Ambul Thiyal, Pol Sambol and Kiri Hodi with Red Rice……

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Ambul Thiyal is a traditional gravy-less fish dish made with three key ingredients; Goraka (Garcinia cambogia), Peppercorns and Salt. The dryness of the dish and the combined preserving properties of the salt and Goraka allow the cooked fish to be stored out of the fridge for up to 4 days even in the tropical heat of Sri Lanka. You would typically use a red-fleshed fish like Tuna, but I used Lemon Fish (Mustelus lenticulatus) which worked beautifully. To keep the meal really traditional, I decided to pair it with Sri Lankan Red Rice (unpolished non parboiled rice which is a pinky red colour when cooked). The Coconut Sambol and the Kiri Hodi (coconut milk gravy with turmeric, onion, garlic, curry leaves, pandan leaves (Rampe), cinnamon, salt, green chillie and Maldive fish flakes) are ideal accompaniments with Red Rice and the trio work even without the fish as a breakfast dish.

The sourness of the Goraka, the heat of the peppercorns in the fish combined with the texture of the coconut sambol and the milky flavour of the rice, the Kiri Hodi serving to bind them all together, symbolises what Sri Lankan food is all about. It is about the balance of flavours and each mouthful transports you back home for a moment in time…

Maybe it was the simplicity of the meal but the after dinner conversation turned to the topic of simplicity and what we had each done to make our lives more simpler and stress free. This is a subject I am very passionate about and of course have plenty to say about. Over the course of the last 8 years I have done a lot to simply my life and this has been based on principles such as having just enough house for my needs, paying cash for everything, differentiating between wants and needs and most important of all, spending less than I earn each month. Some of these principles are quite foreign to us Sri Lankans, but others such as putting effort into fixing or repairing something before throwing it out are things we had grown up with and are still very much a part of our lives. My father can practically fix anything, so he is my first port of call in such an instance. My adherence to the principles of simplicity has helped me through some significant events in my life in the recent years which would otherwise have been catastrophic. I continue to evaluate my life with the intention of simplifying it further.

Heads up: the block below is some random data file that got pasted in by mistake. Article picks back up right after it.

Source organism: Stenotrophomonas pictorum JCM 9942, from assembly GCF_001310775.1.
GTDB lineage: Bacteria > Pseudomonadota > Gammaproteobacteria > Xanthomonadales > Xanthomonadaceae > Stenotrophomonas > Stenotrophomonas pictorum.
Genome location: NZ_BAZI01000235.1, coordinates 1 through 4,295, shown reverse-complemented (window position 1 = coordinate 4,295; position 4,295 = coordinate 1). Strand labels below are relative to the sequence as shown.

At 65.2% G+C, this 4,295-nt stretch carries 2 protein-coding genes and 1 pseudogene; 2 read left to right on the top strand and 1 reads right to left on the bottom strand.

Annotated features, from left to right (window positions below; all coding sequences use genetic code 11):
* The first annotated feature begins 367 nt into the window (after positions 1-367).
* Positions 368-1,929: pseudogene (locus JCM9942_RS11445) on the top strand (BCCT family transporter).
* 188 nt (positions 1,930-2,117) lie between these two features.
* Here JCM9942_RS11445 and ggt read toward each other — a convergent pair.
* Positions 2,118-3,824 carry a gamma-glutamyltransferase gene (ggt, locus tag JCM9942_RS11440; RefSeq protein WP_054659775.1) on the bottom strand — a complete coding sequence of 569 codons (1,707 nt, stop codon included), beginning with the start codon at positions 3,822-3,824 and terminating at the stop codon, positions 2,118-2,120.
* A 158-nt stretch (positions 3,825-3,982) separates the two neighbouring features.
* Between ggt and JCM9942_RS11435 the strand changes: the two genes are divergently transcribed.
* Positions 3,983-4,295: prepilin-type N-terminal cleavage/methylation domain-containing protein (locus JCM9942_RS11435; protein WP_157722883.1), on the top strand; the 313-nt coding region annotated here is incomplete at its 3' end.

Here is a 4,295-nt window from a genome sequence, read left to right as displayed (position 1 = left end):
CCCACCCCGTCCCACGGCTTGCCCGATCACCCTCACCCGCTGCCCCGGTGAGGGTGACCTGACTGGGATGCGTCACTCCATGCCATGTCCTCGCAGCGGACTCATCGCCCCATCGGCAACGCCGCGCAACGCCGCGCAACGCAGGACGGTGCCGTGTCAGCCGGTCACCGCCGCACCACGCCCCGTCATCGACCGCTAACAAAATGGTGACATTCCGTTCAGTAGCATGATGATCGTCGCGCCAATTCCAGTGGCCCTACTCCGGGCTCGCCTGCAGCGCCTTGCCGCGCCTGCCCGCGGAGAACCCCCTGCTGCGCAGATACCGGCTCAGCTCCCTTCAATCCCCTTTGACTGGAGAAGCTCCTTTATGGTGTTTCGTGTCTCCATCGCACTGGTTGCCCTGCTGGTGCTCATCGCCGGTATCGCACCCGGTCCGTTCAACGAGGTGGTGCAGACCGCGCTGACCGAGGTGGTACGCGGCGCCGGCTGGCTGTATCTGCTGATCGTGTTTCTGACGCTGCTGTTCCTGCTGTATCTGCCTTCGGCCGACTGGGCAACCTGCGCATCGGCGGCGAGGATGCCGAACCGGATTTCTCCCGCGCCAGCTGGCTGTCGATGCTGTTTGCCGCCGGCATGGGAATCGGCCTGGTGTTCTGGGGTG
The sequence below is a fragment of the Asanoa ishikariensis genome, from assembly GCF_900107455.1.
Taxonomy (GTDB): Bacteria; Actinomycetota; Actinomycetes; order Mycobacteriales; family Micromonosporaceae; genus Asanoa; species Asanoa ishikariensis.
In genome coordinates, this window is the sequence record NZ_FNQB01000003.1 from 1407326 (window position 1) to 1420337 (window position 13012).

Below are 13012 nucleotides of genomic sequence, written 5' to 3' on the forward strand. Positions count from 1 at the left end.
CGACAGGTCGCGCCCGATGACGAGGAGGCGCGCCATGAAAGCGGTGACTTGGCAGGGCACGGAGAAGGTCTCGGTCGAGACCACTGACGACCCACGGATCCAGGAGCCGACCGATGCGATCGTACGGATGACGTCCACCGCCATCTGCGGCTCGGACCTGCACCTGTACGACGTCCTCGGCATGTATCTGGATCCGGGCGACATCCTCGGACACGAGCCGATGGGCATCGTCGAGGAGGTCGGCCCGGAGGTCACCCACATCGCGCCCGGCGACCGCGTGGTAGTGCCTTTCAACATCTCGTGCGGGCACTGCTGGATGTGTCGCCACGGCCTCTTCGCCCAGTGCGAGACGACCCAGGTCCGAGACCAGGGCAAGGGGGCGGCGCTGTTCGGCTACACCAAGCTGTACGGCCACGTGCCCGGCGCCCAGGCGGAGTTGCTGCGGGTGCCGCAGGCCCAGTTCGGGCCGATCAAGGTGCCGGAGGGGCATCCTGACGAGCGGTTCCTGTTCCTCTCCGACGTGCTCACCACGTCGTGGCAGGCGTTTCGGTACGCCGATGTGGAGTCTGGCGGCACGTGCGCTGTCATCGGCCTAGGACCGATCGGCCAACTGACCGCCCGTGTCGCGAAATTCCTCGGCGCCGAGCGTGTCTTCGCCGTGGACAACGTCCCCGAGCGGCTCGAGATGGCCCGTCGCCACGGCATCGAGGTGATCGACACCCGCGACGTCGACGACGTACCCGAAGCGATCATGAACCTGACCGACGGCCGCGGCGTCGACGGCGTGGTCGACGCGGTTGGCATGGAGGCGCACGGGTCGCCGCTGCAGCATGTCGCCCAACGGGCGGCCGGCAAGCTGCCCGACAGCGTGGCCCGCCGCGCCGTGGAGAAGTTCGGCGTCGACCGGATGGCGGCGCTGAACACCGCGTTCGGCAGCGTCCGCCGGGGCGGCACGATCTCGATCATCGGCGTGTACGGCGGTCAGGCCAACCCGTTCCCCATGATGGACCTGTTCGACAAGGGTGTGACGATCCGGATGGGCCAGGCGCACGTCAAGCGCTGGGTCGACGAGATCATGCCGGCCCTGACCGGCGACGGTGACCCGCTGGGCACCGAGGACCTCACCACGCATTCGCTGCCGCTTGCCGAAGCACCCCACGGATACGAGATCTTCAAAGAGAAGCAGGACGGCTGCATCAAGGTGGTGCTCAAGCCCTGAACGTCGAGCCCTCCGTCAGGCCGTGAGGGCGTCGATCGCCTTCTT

The two topics of fish and simplicity reminded me of this story I had heard long ago. It is attributed to  Heinrich Böll and written in 1963. There are many variations of it on the web. But the basic plot remains the same as copied below from Wikipedia.

The story is set in an unnamed harbor on the west coast of Europe.[1] A smartly-dressed enterprising tourist is taking photographs when he notices a shabbily dressed local fisherman taking a nap in his fishing boat. The tourist is disappointed with the fisherman’s apparently lazy attitude towards his work, so he approaches the fisherman and asks him why he is lying around instead of catching fish. The fisherman explains that he went fishing in the morning, and the small catch would be sufficient for the next two days.

The tourist tells him that if he goes out to catch fish multiple times a day, he would be able to buy a motor in less than a year, a second boat in less than two years, and so on. The tourist further explains that one day, the fisherman could even build a small cold storage plant, later a pickling factory, fly around in a helicopter, build a fish restaurant, and export lobster directly to Paris without a middleman.

The nonchalant fisherman asks, “Then what?”

The tourist enthusiastically continues, “Then, without a care in the world, you could sit here in the harbor, doze in the sun, and look at the glorious sea.”

“But I’m already doing that”, says the fisherman.

The enlightened tourist walks away pensively, with no trace of pity for the fisherman, only a little envy.

The story really makes you think why it is we do what we do to keep achieving more and more.  Is it going to bring us more happiness and contentment? If all we want to do at the end of it is to return to the simpler times of our youth when we had none of our present cares, don’t we have it back to front?

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